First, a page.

Arthritis, in general terms, is wearing from the lining of the joint, which can be known as cartilage. Every joint- knee or hip joint, which moves includes a coating of approximately 8 to 12mm of cartilage, which is as smooth as a billiard ball. If cartilage is injured or eaten off or goes through natural wear and tear, then it results in arthritis.
It is a type of arthritis which may affect any joint, including the spine. It’s the kind of joint disease and is more pronounced in the case of elderly persons. Wear and tear of joints, as a result of aging results in osteoarthritis. But this isn’t the only reason for the illness. There are other contributing reasons like genetic factors, lack of nutrition and vitamins, (Vitamin A, E and C have the capacity to protect against tissue damage. Vitamin D plays an essential role in bone mineralisation). Female hormonal deficiency in the event of post menopausal women, resulting in estrogen deficiency is also considered a risk factor and girls are more prone to osteoarthritis.
In the majority of the cases, greater body weight leads to the higher load transmitted across the weight bearing knees by a factor of three to seven times the body weight and contributes to accelerated damage of the cartilage.
The Obesity Factor
Obesity is a possible risk factor for the onset and corrosion of musculoskeletal conditions of the hip, knee, ankle, shoulder and foot. Majority of research have focused on the effects of obesity on bone and joint ailments, like the risk of fracture and atherosclerosis. However, evidence suggests that obesity might also have a profound impact on soft-tissue structures, such as tendon, cartilage and fascia. Although the mechanism remains unclear, the structural and functional limitations imposed by the extra loading of the locomotor system in obesity have been approved to unduly raising stress within connective-tissue structures and the potential for musculoskeletal injury. Considering the international increase in obesity and the increase in musculoskeletal disorders, there’s a need to ascertain the physical consequences of loading of important structures of the locomotor system in the obese individuals and to establish how obesity may interact with other components to possibly increase the risk of musculoskeletal ailments. Besides, the connection between diabetes and obesity is more powerful for the illness and is greater in women. The load transmitted to the knees fluctuates with greater body weight.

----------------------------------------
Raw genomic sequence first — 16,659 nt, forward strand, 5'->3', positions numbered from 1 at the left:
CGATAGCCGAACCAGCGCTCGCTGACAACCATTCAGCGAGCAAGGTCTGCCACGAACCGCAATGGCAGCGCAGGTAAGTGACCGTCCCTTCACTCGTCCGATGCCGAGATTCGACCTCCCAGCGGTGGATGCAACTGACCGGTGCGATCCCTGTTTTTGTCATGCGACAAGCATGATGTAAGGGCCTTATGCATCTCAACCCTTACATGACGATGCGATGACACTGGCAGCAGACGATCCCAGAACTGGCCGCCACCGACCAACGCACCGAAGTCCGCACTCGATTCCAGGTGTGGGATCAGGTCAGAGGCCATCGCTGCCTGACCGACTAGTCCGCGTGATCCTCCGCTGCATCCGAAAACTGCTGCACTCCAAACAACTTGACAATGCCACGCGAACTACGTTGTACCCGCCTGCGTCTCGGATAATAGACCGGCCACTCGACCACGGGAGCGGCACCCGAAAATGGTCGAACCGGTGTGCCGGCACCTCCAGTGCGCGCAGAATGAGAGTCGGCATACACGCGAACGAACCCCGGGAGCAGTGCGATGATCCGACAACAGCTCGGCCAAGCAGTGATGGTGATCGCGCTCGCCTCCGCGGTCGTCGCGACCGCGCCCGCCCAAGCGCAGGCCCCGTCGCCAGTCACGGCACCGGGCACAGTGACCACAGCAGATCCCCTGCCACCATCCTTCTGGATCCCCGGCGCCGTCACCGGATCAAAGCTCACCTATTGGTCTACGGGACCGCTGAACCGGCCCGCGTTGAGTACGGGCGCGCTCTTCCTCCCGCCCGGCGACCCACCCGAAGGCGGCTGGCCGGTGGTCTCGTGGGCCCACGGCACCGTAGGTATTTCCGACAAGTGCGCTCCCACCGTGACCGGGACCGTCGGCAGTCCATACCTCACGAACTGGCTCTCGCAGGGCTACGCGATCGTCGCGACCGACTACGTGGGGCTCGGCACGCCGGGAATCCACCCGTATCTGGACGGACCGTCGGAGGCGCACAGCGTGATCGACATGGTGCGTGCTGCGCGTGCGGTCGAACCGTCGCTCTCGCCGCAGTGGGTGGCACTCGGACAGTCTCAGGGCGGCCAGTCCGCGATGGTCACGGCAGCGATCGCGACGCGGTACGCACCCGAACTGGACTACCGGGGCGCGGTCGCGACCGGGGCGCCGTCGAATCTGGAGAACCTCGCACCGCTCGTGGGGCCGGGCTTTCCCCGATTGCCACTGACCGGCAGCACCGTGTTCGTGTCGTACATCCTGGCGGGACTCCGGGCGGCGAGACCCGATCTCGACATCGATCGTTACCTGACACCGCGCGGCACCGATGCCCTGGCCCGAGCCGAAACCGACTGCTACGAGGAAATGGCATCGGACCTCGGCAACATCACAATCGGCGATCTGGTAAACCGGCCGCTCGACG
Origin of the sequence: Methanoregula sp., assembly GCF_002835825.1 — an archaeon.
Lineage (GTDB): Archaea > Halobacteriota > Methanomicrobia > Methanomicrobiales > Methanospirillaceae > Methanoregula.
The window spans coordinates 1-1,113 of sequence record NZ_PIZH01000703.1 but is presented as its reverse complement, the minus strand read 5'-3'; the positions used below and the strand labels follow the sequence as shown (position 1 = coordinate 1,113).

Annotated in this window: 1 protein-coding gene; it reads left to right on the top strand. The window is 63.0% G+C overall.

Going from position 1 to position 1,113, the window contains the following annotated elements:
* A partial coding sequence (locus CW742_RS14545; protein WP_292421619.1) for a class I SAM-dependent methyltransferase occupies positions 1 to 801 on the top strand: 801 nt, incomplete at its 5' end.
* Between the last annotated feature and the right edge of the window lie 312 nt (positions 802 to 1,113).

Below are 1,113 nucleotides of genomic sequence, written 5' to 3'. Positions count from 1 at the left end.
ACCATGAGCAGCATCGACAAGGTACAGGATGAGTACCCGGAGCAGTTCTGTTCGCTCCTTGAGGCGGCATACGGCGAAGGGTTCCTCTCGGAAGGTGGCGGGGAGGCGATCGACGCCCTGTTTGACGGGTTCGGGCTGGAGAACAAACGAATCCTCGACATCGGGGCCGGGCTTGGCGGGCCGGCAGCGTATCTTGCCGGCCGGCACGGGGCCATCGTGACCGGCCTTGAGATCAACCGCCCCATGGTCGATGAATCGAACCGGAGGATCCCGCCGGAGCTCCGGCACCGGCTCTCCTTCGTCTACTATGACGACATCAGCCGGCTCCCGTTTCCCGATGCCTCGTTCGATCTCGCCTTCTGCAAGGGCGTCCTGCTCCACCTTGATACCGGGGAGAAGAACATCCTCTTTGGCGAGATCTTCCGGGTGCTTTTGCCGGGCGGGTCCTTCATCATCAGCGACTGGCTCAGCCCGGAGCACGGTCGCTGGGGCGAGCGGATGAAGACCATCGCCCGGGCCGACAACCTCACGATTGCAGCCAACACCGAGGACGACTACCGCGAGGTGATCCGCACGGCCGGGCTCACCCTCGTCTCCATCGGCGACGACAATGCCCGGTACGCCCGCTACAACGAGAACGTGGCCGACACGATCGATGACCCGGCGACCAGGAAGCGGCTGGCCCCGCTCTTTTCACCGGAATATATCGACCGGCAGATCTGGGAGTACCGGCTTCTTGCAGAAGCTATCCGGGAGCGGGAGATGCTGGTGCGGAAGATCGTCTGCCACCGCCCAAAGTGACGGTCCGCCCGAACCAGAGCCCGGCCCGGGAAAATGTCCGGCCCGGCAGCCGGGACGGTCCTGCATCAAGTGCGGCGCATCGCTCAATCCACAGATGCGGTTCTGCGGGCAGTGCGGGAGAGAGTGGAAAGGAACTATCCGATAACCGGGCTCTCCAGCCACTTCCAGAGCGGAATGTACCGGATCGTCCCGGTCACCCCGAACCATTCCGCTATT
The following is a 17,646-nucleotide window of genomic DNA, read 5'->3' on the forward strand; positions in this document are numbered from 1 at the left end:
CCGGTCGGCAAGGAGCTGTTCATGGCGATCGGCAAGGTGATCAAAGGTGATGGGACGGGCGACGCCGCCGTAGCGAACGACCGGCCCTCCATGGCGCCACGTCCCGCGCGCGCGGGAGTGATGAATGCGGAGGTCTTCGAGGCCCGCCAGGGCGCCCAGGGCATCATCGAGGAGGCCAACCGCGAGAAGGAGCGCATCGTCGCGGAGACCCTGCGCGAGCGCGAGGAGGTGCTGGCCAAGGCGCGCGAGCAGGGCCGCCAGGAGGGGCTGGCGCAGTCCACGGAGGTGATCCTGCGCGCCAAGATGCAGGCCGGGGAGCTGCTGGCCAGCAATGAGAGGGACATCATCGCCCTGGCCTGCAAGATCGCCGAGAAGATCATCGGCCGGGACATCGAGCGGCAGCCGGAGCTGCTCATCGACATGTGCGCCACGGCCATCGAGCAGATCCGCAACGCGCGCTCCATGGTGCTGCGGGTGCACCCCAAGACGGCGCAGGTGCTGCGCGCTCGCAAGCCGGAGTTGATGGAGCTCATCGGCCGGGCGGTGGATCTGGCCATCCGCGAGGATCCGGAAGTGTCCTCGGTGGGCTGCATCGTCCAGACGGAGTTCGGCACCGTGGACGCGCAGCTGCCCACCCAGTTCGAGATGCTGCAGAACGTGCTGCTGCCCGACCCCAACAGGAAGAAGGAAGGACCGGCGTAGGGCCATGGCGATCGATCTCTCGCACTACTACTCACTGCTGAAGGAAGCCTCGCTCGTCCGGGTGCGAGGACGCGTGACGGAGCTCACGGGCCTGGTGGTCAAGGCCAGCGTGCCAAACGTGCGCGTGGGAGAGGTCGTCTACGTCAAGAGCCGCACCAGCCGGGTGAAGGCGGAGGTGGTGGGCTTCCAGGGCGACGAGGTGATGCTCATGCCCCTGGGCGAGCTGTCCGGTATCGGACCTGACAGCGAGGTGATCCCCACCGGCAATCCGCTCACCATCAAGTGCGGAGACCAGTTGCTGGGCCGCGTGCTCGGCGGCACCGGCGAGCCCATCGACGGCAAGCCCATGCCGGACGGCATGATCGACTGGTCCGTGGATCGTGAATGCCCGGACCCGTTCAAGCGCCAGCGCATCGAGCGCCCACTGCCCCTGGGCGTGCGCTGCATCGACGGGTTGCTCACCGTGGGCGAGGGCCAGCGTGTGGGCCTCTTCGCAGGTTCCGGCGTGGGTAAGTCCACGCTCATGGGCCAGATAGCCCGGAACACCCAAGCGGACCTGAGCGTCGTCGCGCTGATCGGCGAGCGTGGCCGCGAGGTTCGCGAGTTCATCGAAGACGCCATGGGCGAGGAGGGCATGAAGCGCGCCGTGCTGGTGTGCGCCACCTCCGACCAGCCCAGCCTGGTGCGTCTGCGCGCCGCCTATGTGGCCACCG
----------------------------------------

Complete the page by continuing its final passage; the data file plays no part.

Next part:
Increase in life expectancy, coupled with overweight/ obese states of the populace shall lead to a greater number of individuals with knee problems because of osteoarthritis. Several changes, metabolic in addition to functional, link obesity with Osteoarthritis. Random trials reveal substantial and clinically related disability and symptoms – aid in obese patients with knee arthritis after moderate weight loss. While exercises are great for the operational position in general, it’s wise first to prescribe weight loss as treatment for patients with a combination of diabetes and obesity.
Treatments / Tips to prevent Osteoarthritis:
- Avoid being fat/overweight, with weight control diet program and appropriate exercise.
- Ensure intake of vitamins C and A, through nutrient and food supplements.
- Ensure muscle power in quadriceps (thigh muscles).
- Increased activities of kneeling, squatting, climbing stairs and lifting heavy loads cause strange loading across the knee joint and cartilage damage. To the extent possible, this might be reduced.
- Emu oil is believed to give relief for joint pains and arthritis.
- Liberal consumption of orange juice, sweet carrot juice or Vitamin C improve the effectiveness of any anti-rheumatic medication, because vitamin C can reduce skeletal pain.
- Body massage with sesame or olive oil can help to decrease the pain. The joints affected by pain can be massaged for more time for pain relief.
- Guggul, as a medication for traditional Ayurvedic therapy is prescribed for obesity and gout. However patients electing to undergo this therapy should be carefully monitored and advised about the need for dietary modifications and exercise.